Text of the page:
According to Global Marine Trends 2030 – a jointly produced report from Lloyd’s Register, QinetiQ and Strathclyde University, looking at commercial shipping, the naval sector and offshore energy – growth will return during the next two decades, bringing wide ranging opportunities in all three areas.
Adopting a scenario planning methodology, the report took three broad visions of how the future may play out, and examined how each might, in turn, influence the shape of marine industry by the end of the first third of the century.
Predicting the future is of course notoriously difficult, and the report’s authors are clear that these are ‘suggestions’, not forecasts, as such, but tellingly, as Lloyd’s Register’s CEO, Richard Sadler, said at its release in April: “What is striking is that even in the most negative of the scenarios envisaged, maritime growth is strong.”
All of that might add up to an increase in seaborne trade from today’s nine billion tonnes to perhaps as much as 24bn tonnes in the period, and see China owning around a quarter of the world’s merchant fleet.
Drivers and scenarios for driving seaborne trade
Global Marine Trends examines three possible futures, and how the distinct global development ethos set out to characterise each scenario ultimately comes to shape the resulting visions of the maritime world of 2030.
In the ‘Status Quo’ version, the primary interest of people lies in social development, particularly in terms of employment and rising living standards. This leads to a ‘business as usual’ approach, with governments taking a short-termist approach, and economic growth, while punctuated with boom and bust, largely retains its current momentum.
‘Global Commons’ envisages a world where concerns over dwindling resources and the environment prioritise sustainable development and fairer wealth distribution, leading governments to work cooperatively, resulting in accelerated – but sustainable – economic growth.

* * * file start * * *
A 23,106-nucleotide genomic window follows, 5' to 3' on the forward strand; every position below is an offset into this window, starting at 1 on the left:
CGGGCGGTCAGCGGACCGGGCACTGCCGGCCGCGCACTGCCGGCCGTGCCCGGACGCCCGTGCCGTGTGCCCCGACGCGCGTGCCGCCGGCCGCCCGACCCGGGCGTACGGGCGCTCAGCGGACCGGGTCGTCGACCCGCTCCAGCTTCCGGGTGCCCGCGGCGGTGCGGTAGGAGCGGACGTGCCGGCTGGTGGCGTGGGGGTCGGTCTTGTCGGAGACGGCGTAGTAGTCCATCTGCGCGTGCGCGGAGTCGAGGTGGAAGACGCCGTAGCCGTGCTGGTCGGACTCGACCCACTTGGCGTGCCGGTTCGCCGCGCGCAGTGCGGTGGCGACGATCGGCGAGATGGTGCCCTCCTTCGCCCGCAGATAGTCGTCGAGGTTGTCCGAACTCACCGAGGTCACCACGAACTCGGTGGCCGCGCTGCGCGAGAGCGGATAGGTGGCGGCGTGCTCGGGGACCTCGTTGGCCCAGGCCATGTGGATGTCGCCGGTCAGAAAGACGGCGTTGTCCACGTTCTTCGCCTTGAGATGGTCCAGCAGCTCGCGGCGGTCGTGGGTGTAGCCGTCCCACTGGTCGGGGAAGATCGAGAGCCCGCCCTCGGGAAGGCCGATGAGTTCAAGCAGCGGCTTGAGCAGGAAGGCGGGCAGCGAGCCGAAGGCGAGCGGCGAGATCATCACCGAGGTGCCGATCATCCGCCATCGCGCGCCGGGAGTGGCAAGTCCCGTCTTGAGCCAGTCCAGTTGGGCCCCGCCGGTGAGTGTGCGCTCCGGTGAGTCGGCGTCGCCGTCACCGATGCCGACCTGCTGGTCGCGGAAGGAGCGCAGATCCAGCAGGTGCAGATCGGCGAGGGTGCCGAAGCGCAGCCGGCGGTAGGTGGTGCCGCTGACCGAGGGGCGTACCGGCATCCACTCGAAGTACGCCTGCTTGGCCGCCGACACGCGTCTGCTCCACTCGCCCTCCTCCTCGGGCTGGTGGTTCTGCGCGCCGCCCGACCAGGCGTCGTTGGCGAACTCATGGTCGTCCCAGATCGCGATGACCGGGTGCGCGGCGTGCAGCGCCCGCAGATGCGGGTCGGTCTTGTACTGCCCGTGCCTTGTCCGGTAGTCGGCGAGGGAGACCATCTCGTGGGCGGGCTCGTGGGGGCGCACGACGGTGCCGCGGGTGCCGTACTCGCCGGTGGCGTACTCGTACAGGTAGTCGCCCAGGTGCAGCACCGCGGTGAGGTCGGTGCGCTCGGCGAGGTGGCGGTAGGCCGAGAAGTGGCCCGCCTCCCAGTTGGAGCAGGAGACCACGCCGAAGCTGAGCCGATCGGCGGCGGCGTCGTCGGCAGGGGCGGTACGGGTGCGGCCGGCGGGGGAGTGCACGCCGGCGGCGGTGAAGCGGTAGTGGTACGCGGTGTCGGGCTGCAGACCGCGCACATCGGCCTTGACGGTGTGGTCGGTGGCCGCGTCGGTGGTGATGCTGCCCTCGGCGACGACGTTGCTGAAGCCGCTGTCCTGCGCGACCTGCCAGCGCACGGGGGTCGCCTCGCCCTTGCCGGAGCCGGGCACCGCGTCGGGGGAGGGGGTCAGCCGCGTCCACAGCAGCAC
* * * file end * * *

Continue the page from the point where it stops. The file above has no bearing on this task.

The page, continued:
The final scenario – ‘Competing Nations’ – sees countries primarily acting in their own national interests, and little or no global agreement will emerge. Described as a “self-interest and zero-sum world”, it is likely to result in increased protectionism and slower economic growth.
Three global drivers – demography, economy and the demand for natural resources – were then used to try to quantify how each of these possible future approaches might play out. According to Patrick Carnie, Maritime Strategy Manager, Qinetiq, this is the first time ever that naval, commercial and offshore energy fields have been brought together in an attempt to suggest what their combined future might look like.
What emerges makes it quite clear that the marine world in 2030 will be a very different place indeed.
Shipping: the key indicator for seaborne trade
In terms of offshore energy, almost half of the oil extracted will come from deepwater fields, while the number of offshore wind platforms around the globe will have increased a hundredfold.
At the same time, while the world’s advanced navies will see fleet numbers continue to decline – from the 585 major platforms of 2010, to 500 by 2030 – technology will almost double their effective power, and the US will remain the dominant player throughout the period.
However, while naval power is primarily influenced by economic forces, and offshore energy by the twin effects of economics and natural resources, only with the commercial sector do all three of the global drivers come into play – and that makes shipping arguably the key indicator of marine future.
The future global fleet
In 2011, the global fleet already exceeded 103,000 self-propelled merchant vessels above 99 gross tonnes, principally tankers, bulk carriers and container ships.